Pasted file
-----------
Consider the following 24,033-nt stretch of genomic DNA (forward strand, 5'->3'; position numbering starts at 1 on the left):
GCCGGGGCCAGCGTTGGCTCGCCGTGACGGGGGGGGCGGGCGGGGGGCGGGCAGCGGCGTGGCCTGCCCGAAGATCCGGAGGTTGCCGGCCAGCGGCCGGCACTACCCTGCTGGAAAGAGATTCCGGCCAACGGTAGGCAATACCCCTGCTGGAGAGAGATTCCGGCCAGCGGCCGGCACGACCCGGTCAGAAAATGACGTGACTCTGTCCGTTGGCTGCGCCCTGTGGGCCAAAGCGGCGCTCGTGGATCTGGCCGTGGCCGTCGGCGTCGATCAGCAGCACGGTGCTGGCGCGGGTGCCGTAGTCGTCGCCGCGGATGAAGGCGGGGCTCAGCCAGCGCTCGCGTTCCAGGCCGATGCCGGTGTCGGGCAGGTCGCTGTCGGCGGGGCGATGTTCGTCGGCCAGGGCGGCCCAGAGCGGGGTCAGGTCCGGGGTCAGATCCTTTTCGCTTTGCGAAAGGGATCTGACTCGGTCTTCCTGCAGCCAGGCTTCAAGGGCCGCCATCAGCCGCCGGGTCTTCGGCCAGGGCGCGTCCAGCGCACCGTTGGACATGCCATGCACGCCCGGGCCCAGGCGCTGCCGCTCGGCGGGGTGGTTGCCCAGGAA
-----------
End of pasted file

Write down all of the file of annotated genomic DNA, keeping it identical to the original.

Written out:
Consider the following 24,033-nt stretch of genomic DNA (forward strand, 5'->3'; position numbering starts at 1 on the left):
GCCGGGGCCAGCGTTGGCTCGCCGTGACGGGGGGGGCGGGCGGGGGGCGGGCAGCGGCGTGGCCTGCCCGAAGATCCGGAGGTTGCCGGCCAGCGGCCGGCACTACCCTGCTGGAAAGAGATTCCGGCCAACGGTAGGCAATACCCCTGCTGGAGAGAGATTCCGGCCAGCGGCCGGCACGACCCGGTCAGAAAATGACGTGACTCTGTCCGTTGGCTGCGCCCTGTGGGCCAAAGCGGCGCTCGTGGATCTGGCCGTGGCCGTCGGCGTCGATCAGCAGCACGGTGCTGGCGCGGGTGCCGTAGTCGTCGCCGCGGATGAAGGCGGGGCTCAGCCAGCGCTCGCGTTCCAGGCCGATGCCGGTGTCGGGCAGGTCGCTGTCGGCGGGGCGATGTTCGTCGGCCAGGGCGGCCCAGAGCGGGGTCAGGTCCGGGGTCAGATCCTTTTCGCTTTGCGAAAGGGATCTGACTCGGTCTTCCTGCAGCCAGGCTTCAAGGGCCGCCATCAGCCGCCGGGTCTTCGGCCAGGGCGCGTCCAGCGCACCGTTGGACATGCCATGCACGCCCGGGCCCAGGCGCTGCCGCTCGGCGGGGTGGTTGCCCAGGAA